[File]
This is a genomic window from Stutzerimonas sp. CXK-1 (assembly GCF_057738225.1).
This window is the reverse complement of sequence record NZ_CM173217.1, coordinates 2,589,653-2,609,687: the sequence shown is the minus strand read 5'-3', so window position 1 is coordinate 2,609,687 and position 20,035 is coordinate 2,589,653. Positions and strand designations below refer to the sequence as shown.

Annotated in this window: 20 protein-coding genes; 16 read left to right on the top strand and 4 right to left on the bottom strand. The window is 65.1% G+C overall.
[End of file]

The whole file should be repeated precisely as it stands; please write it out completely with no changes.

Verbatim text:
This is a genomic window from Stutzerimonas sp. CXK-1 (assembly GCF_057738225.1).
This window is the reverse complement of sequence record NZ_CM173217.1, coordinates 2,589,653-2,609,687: the sequence shown is the minus strand read 5'-3', so window position 1 is coordinate 2,609,687 and position 20,035 is coordinate 2,589,653. Positions and strand designations below refer to the sequence as shown.

Annotated in this window: 20 protein-coding genes; 16 read left to right on the top strand and 4 right to left on the bottom strand. The window is 65.1% G+C overall.